Casualties of the Sri Lankan Civil War

From Wikipedia, the free encyclopedia
Jump to navigation Jump to search

The Sri Lankan Civil war was very costly, killing over 100,000+ civilians and 50,000+ fighters from both sides of the conflict. The "Tamil Centre for Human Rights" recorded that from 1983 to 2004, 47,556 Tamil civilians were murdered by both the Sri Lankan government and IPKF forces.[1] Another organization called NESOHR published that from the beginning of the war to the 2002 ceasefire, 4000 to 5000 Tamil civilians were killed in large scale massacres, with a total civilian death of around 40,000.[2] Civilian casualties that occurred on 2009 is of major controversy, as there were no organizations to record the events during the final months of the war. The Sri Lankan government revealed that 9,000 people were killed in the final months of the war, but it did not differentiate between LTTE cadres and civilians.[3] The UN, based on credible witness evidence from aid agencies and civilians evacuated from the Safe Zone by sea, estimated that 6,500 civilians were killed and another 14,000 injured between mid-January 2009, when the Safe Zone was first declared, and mid-April 2009.[4][5] There are no official casualty figures after this period but estimates of the death toll for the final four months of the civil war (mid-January to mid-May) range from 15,000 to 20,000.[6][7] A US State Department report has suggested that the actual casualty figures were probably much higher than the UN's estimates and that significant numbers of casualties weren't recorded.[8] A former UN official has claimed that up to 40,000 civilians may have been killed in the final stages of the civil war.[9] Several human rights groups have even claimed that the death toll in the last months of the war could be 70,000. The Sri Lankan government has denied all claims of causing mass casualties against Tamils, arguing that it was "taking care not to harm civilians". Instead, it has blamed the LTTE for the high casualty numbers, stating that they used the civilians as human shields.[10] Both the Sri Lankan government and the LTTE have been accused by the U.N for war crimes during the last phase of the war.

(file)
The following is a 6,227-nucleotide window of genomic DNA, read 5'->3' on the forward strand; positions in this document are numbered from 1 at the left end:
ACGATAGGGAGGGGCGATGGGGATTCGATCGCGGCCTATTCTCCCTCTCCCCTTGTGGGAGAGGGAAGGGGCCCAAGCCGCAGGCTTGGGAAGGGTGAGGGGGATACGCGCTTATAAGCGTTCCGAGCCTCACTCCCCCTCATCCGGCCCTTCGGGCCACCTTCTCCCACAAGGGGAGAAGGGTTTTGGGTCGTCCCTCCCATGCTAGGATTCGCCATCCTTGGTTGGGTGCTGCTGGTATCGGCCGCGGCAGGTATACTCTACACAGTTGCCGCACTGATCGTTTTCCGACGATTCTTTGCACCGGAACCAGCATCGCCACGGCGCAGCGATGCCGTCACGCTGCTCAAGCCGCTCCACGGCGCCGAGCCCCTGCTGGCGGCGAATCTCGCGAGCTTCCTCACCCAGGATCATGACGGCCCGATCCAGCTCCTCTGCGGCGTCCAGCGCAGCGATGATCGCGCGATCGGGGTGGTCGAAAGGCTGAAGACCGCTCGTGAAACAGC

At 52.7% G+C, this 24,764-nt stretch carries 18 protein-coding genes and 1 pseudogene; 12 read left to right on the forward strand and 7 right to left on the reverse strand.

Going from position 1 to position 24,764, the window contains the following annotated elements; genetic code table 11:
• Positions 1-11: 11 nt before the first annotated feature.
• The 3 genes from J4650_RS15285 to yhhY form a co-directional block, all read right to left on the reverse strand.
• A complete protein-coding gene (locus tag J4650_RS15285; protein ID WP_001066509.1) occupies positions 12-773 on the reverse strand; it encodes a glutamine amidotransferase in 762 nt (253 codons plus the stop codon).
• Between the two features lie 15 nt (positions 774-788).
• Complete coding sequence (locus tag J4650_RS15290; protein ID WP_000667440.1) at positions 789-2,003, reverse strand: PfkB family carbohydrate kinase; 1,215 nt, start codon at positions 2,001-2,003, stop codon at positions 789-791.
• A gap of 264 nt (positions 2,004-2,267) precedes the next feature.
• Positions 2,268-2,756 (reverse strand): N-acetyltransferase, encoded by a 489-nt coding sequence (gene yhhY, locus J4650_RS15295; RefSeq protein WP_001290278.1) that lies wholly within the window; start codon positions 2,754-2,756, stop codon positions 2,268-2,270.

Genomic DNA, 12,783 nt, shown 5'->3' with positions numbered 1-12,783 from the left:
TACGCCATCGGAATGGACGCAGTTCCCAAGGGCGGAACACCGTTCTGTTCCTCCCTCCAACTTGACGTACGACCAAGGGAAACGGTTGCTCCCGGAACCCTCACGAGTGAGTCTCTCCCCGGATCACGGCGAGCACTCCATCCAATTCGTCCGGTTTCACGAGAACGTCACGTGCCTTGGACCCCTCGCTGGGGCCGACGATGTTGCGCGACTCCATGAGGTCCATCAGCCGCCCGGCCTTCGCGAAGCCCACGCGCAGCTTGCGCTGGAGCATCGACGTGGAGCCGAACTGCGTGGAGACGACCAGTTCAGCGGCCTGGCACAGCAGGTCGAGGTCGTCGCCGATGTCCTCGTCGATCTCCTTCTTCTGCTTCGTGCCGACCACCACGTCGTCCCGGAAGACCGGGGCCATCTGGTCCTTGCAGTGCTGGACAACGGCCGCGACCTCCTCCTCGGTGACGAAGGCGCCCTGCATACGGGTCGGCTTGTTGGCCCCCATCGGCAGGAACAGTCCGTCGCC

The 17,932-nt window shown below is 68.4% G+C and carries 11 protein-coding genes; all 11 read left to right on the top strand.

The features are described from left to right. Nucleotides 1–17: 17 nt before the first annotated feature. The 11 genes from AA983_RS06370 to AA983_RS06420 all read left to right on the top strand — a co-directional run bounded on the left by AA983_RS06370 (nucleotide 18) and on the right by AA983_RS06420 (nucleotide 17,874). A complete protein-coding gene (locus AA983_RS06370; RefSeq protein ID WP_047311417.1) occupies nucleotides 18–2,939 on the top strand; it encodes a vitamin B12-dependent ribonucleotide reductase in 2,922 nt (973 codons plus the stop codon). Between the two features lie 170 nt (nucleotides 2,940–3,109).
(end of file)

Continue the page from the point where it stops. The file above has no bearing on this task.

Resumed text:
While the majority of civilian deaths were that of the Tamil minority, Both Sinhalese and Moor civilians died in the war. The LTTE were estimated to be responsible for 3,700 to 4,100 civilian deaths in over 200 separate attacks.[11] In response to these civilian deaths, LTTE leader Prabhakaran denied allegations of killing civilians, claiming to condemn such acts of violence; and claimed that LTTE had instead attacked armed home guards who were "death-squads let loose on Tamil civilians" and Sinhalese settlers who were "brought to the Tamil areas to forcibly occupy the land.

Around 27,000+ LTTE cadres, 23,790+ Sri Lankan Army personnel, 1000+ Sri Lankan police, 1500 Indian soldiers were said to have died in the conflict. In 2008, the LTTE revealed that "22,390 fighters who have lost their lives in the armed struggle since 27 November 1982".[12] Minister of Defence Gotabhaya Rajapaksa said on an interview with state television that 23,790 Sri Lankan military personnel were killed since 1981 (it was not specified if police or other non armed forces personnel were included in this particular figure). The Uppsala Conflict Data Program, a university-based data collection program considered to be "one of the most accurate and well-used data-sources on global armed conflicts"[13] provides free data to the public and has divided Sri Lanka's conflicts into groups based on the actors involved. It collectively reported that between 1990 and 2009 between 59,193-75,601[14] people were killed in Sri Lanka during various three types of organized armed conflict: "State-based" conflicts, those that involved the Government of Sri Lanka against rebel groups(LTTE and the JVP), "Non-state" conflicts, those conflicts that did not involve the government of Sri Lanka (e.g. LTTE vs. LTTE-Karuna Faction, and LTTE vs. PLOTE), as well as "One-sided" violence, that involved deliberate attacks against civilians perpetrated by either LTTE or the Government of Sri Lanka.[15]

Summary[edit]

Minister of Defence Gotabhaya Rajapaksa said on an interview with state television that 23,790 Sri Lankan military personnel were killed since 1981 (it was not specified if police or other non armed forces personnel were included in this particular figure).

From the August 2006 recapture of the Mavil Aru reservoir until the formal declaration of the cessation of hostilities (on May 18), 6261 Sri Lankan soldiers were killed and 29,551 were wounded.[16]

The Sri Lankan military estimates that up to 22,000 Tamil Tiger rebels were killed in the last three years of the conflict.[17]

The final five months of the civil war saw the heaviest civilian casualties. The UN, based on credible witness evidence from aid agencies and civilians evacuated from the Safe Zone by sea, estimated that 6,500 civilians were killed and another 14,000 injured between mid-January 2009, when the Safe Zone was first declared, and mid-April 2009.[4][5] There are no official casualty figures after this period but estimates of the death toll for the final four months of the civil war (mid-January to mid-May) range from 15,000 to 20,000.[6][7] A US State Department report has suggested that the actual casualty figures were probably much higher than the UN's estimates and that significant numbers of casualties weren't recorded.[8] A former UN official has claimed that up to 40,000 civilians may have been killed in the final stages of the civil war.[9]